While the Dodgers no longer have the best record in the Major Leagues, they still do lead the National League in wins. They are currently eight games ahead of the Atlanta Braves, to whom they just lost two-of-three over the weekend.
The Dodgers have taken a lot of flack over the years for being “The Yankees of the West”; buying their talent because they had the means and not being able to win just because of their farm system.
That is simply not the case anymore. While the Dodgers do carry a higher payload than most of the major league teams, they also have one of the top ranked farm systems in the majors. And so this season has followed this suit – the top paid players are earning their keep. $31M man Clayton Kershaw is 12-2 with a 2.63 ERA, and has found a way to work within and around his decreased velocity. The next highest paid player Hyun-Jin Ryu is the leading Cy Young candidate. At $16M Justin Turner is steady as ever. Rich Hill, when not injured has been fantastic. And while Kenley Jansen isn’t what he once was, he’s still one of the best closers in the game.
But perhaps the most fun part about this season has been the play of the rookies, and some newly acquired help that have came and more than held their own on a team already ripe with superstars and highly paid talent.
Alex Verdugo started the year off on an absolute tear, maintaining a batting average higher than .300 through June. He slumped some in July, but was well on his way back before an oblique injury sidelined him on August 9th. His slash line for the season is a cool .294/.342/.475/.817 with 12 homers.
Verdugo was a highly regarded prospect, and had seen some time in the majors in each of the last two seasons. Matt Beaty was not. Currently 29th in the Dodgers farm system, Beaty has been a Jack-Of-all-Trades for the Dodgers this season. Playing first base and the outfield while filling in for some key Dodger injuries, he’s more than earned his keep with his bat and his uncanny ability to get hits with runners on base. In 65 games with Los Angeles this season, he’s amassed a .297 batting average with 16 doubles and 37 RBI.
While he hasn’t had as much time with the team as Beaty, Edwin Rios has impressed with his bat. He hit two homers in a game against the Marlins, and is batting .286 with two doubles. Hitting isn’t easy when you’re constantly shuttling between the majors and Triple-A.
Maybe the most impressive debut overall has been that of rookie catcher Will Smith. He was promoted, and did so well that the starting catcher for the season Austin Barnes was demoted to Triple-A Oklahoma City, and is still there, even though his bat has finally seemed to have turned a corner. Smith was thought to be the lesser of the two top catching prospects for the Dodgers – Keibert Ruiz, while a little further behind, is projected to be the better catcher. The bat of Smith was not yet thought to be ready. He proved that thought wrong, slashing .325/.398/.800/1.198 with 10 homers and eight doubles and a iconic walk-off. He sure looks like the Dodgers’ catcher of the future.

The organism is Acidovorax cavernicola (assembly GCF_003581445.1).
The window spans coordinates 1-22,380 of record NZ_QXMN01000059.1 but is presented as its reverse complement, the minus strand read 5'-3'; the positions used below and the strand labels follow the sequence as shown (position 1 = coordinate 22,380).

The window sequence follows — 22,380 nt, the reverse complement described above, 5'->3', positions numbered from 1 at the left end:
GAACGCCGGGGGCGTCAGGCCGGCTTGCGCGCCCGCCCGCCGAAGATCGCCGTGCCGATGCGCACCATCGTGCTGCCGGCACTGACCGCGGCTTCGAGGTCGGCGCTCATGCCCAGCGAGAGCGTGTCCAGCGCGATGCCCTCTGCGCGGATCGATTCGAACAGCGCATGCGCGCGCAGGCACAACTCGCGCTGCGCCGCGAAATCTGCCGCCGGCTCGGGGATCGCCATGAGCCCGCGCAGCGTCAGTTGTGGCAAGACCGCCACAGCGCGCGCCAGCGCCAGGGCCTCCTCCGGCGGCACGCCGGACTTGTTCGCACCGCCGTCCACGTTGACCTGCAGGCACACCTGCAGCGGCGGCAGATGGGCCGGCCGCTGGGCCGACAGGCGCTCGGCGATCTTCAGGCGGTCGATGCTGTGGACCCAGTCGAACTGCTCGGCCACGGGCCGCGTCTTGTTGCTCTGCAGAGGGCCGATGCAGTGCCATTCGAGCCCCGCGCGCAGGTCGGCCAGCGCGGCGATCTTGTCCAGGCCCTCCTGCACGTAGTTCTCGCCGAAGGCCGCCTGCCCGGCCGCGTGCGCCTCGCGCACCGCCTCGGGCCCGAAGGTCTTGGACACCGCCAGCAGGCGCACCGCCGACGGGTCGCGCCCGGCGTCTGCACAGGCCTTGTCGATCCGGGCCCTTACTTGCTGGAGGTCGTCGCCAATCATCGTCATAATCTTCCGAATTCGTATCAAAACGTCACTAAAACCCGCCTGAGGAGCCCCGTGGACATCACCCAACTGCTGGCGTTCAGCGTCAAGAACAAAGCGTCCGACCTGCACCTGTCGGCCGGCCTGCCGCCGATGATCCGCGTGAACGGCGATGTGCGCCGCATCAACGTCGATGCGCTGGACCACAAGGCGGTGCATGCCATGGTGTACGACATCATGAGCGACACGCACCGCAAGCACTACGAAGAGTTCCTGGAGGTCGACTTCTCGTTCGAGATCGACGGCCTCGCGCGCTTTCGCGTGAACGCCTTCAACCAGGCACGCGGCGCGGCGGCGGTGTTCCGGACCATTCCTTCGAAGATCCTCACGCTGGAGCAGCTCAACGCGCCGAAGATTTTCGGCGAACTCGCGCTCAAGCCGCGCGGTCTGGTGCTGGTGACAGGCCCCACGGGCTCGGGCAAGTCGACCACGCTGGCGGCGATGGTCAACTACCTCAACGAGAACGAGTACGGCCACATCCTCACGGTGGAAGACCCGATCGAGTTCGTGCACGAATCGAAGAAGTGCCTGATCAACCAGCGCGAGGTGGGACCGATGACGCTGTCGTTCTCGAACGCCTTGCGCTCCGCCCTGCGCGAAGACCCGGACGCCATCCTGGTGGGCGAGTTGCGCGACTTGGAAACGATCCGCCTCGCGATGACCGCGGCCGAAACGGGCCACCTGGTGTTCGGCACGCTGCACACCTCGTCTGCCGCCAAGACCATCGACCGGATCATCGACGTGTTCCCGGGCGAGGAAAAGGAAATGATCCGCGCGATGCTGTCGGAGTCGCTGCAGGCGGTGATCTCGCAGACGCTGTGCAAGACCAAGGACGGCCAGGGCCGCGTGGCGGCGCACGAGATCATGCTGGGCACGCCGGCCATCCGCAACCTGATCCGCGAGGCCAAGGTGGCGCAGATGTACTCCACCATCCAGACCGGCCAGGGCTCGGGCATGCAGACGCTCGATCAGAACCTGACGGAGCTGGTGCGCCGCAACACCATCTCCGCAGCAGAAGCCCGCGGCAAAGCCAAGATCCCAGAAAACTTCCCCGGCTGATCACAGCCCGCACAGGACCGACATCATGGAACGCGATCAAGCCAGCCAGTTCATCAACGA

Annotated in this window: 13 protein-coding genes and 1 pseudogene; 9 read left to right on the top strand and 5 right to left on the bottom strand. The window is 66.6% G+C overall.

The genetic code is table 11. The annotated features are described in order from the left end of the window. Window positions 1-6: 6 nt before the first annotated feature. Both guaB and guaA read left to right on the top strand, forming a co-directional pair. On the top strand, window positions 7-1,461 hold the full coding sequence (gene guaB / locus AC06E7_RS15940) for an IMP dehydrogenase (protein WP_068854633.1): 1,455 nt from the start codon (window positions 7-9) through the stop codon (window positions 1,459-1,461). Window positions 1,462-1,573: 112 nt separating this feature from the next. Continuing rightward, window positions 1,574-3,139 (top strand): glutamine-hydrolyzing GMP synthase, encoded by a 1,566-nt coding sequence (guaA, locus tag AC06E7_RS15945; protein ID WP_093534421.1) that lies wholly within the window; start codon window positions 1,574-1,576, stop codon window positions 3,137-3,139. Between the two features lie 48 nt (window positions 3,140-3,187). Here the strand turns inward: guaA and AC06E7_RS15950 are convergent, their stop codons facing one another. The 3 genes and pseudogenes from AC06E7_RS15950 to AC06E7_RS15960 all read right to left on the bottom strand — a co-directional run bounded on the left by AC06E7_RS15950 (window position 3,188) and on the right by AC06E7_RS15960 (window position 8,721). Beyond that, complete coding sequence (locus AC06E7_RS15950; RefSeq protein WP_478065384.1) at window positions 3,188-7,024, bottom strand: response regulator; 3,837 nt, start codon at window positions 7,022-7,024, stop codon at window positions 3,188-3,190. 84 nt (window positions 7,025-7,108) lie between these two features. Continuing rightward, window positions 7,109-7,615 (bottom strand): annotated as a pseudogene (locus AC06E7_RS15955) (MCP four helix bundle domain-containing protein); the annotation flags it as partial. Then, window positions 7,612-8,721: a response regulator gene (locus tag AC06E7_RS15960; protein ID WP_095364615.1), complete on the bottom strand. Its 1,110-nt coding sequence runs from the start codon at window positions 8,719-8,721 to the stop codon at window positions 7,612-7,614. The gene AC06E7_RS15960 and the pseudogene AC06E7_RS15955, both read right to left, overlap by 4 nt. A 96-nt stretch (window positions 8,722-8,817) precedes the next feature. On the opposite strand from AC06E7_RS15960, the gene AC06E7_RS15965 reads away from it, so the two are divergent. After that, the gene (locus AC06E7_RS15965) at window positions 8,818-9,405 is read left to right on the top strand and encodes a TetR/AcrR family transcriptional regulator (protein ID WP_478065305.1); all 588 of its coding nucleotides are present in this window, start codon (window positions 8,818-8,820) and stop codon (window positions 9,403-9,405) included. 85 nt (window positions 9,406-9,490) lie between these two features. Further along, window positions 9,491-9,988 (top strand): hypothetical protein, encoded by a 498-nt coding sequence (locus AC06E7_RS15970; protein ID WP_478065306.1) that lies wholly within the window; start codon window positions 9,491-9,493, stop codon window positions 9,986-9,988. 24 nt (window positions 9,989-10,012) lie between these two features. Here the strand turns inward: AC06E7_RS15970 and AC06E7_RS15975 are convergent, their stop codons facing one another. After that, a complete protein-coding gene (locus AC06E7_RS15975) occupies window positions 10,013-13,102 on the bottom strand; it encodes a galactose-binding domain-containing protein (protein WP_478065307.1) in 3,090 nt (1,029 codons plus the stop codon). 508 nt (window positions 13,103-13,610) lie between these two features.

In addition to the prospects, the Dodgers have a knack for finding a diamond in the rough in the trade market. While their move for Tyler White hasn’t seemed to have worked out so well, their trade for Kristopher Negron definitely has. Seemingly another steal from the Seattle Mariners, ala Chris Taylor, Negron has literally given everything to play his hardest for his new team, including almost breaking his nose on a diving attempt in center. While his bat has cooled a little since his Dodger debut, he’s going to make a good case for himself to be included on the roster when Chris Taylor and Enrique Hernandez return from the injured list.
The contributions from the rookies haven’t only been on the from the position players. Dustin May, the Dodgers’ highest pitching prospect, has had a few bumps, but has impressed more than caused concern. He may very well be a huge piece out of the bullpen in the postseason. If Rich Hill can’t make it back in time to be a starter by October, May will definitely be considered for that fourth starter spot.
For this writer personally, I think the biggest pleasant surprise has been Tony Gonsolin. Injuries have necessitated his debut in the majors, and he’s made the most of it. Not only was he called upon the be a spot starter, he was called upon to make them all against really good teams in hard to pitch places. His first start was in Coors Field, where he went four innings and allowed only one run. He went six innings against the St Louis Cardinals and didn’t allow any runs, and went four innings in Atlanta giving up only one run. While he doesn’t always pitch clean innings, he’s shown that he has the composure to work himself out of jams. He also will be an intriguing bullpen piece in the playoffs.
Injuries and a huge lead have lead these players to be able to showcase their skills, and one can’t help but feel that at least one of these players we as fans either didn’t think about or know about before the season will come up big when the team needs them most.